RAVEL – Boléro
WHAT TO LISTEN FOR
Since its inception, Boléro has remained in the standard orchestral repertoire, always attended by controversy over its tempo and dynamics. Ravel’s own comments and his role in the musical preparations for the premiere performance make it clear that he wanted the tempo to remain rigid and unvarying throughout Boléro’s performance, with only a steady, closely controlled crescendo and a tempo that would clock in at a performance time of about 17 minutes. It didn’t take long for a clash of wills to arise over these strictures. The most famous of these was occasioned by The New York Philharmonic under Arturo Toscanini, who invented our modern conception of the tyrannically controlling conductor. On tour at the Paris Opéra, their May 4, 1930 performance of Boléro lasted about 13 minutes—a tempo that Toscanini knew was faster than Ravel wanted. According to one account, when Ravel complained, Toscanini said “When I play it at your tempo, it is not effective,” to which Ravel retorted “Then do not play it.” Other accounts of their exchange were even harsher.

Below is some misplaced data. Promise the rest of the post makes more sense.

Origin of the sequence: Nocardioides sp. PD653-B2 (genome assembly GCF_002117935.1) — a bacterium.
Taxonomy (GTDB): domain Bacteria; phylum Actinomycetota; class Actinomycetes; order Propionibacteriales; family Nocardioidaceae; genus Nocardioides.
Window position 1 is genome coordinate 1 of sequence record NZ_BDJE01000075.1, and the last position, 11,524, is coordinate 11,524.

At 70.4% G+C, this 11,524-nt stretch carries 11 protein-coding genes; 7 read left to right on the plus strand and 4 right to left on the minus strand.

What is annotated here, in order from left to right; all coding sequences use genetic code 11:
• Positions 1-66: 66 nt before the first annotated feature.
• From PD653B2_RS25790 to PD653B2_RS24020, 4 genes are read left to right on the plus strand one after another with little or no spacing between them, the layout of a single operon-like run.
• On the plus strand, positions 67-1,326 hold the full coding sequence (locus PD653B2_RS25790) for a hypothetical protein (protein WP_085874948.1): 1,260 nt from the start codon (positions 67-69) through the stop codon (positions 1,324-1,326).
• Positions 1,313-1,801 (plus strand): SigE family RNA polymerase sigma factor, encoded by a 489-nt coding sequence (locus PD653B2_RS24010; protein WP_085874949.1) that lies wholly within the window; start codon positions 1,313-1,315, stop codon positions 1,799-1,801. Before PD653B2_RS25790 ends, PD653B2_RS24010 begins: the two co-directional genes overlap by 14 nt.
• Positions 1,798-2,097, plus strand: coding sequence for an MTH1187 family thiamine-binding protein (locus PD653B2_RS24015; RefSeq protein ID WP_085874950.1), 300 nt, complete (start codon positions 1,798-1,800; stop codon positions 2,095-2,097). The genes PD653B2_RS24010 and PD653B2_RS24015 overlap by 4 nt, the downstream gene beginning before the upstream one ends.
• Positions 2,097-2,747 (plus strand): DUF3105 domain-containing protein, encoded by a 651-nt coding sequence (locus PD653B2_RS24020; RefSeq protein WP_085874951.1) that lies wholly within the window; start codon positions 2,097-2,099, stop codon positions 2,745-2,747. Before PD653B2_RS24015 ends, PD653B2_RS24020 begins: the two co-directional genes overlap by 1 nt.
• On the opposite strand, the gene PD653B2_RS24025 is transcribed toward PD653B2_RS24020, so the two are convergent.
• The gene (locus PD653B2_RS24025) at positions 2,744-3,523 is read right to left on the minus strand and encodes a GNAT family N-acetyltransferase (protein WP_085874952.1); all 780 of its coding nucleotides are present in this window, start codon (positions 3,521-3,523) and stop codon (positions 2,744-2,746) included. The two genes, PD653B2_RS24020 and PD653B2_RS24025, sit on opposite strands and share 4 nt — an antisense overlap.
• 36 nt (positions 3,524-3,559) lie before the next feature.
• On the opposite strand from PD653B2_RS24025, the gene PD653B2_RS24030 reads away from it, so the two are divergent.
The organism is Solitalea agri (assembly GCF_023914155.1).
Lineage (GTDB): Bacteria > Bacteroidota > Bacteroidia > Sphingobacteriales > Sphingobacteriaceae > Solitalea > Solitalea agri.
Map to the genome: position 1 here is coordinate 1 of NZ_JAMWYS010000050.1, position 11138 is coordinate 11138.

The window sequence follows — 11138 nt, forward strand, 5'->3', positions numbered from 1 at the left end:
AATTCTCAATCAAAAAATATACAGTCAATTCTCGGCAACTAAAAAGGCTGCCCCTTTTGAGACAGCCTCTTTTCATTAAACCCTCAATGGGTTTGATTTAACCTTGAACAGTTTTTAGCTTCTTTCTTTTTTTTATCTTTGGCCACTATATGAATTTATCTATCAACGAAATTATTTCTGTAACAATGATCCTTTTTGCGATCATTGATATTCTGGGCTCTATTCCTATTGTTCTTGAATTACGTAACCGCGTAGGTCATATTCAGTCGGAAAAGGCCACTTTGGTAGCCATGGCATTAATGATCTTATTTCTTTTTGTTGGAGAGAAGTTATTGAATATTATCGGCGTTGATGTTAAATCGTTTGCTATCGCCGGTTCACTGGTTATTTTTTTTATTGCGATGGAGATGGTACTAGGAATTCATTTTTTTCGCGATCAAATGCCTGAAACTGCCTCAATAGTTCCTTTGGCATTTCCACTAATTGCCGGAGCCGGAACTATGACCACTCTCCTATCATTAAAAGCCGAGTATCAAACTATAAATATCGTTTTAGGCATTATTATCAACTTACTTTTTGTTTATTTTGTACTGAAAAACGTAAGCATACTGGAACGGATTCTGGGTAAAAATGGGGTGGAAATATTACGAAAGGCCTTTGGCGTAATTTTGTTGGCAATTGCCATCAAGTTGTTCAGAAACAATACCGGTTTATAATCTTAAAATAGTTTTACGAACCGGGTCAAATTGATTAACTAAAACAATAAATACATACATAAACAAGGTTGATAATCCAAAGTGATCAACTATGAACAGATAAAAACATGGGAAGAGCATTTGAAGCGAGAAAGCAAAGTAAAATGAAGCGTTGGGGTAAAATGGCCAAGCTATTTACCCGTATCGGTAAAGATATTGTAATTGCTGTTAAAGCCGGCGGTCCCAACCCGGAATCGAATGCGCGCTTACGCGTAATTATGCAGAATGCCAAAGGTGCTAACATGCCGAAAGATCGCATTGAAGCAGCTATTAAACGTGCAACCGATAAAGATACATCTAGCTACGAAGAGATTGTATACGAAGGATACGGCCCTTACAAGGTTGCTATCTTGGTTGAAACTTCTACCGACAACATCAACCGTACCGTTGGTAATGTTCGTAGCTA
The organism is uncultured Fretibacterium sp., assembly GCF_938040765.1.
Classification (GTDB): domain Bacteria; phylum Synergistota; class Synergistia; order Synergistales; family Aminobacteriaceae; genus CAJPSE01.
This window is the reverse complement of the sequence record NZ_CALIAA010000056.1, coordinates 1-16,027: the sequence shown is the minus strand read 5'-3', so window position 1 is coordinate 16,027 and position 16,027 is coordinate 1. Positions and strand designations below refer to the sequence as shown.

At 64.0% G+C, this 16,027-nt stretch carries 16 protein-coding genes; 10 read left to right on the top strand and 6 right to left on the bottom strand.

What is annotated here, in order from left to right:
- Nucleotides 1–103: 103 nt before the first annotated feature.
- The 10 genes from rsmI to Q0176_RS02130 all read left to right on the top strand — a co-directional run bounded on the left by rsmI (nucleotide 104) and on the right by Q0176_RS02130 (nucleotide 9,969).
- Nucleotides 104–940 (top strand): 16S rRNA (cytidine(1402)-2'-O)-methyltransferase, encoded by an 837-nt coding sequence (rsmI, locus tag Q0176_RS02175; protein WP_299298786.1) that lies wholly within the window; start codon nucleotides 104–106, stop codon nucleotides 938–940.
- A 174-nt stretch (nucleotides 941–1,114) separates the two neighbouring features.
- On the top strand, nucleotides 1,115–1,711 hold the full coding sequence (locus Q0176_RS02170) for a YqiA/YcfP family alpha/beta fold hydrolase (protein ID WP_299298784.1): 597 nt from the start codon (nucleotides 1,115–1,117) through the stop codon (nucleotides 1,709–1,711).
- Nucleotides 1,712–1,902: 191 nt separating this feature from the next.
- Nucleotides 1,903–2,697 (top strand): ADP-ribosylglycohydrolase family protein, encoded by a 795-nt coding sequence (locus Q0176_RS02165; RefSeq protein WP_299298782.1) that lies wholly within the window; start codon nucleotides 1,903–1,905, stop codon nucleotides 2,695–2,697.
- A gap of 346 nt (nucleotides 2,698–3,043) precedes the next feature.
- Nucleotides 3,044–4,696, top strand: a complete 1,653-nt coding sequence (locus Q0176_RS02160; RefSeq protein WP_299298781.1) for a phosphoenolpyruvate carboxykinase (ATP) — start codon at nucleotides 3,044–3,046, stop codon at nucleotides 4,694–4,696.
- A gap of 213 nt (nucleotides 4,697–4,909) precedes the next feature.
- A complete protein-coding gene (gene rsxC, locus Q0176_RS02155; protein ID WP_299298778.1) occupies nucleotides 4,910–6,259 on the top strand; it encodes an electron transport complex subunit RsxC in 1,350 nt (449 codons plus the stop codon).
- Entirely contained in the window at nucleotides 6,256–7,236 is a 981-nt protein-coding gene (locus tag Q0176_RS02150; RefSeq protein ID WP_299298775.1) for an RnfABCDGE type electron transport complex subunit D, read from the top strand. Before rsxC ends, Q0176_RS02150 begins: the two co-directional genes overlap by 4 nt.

Today, our ears are more attuned to the sound of Boléro, and rigidly controlled elements of pace and volume make us all the more sensitive to the subtlety of its melodic detail. Most especially, its predictability makes its surprises all the more potent: the astonishing mastery of orchestral color revealed in Ravel’s instrumentation. In Boléro, virtually every member of the extended orchestral family is revealed in a solo passage of unexpected glory.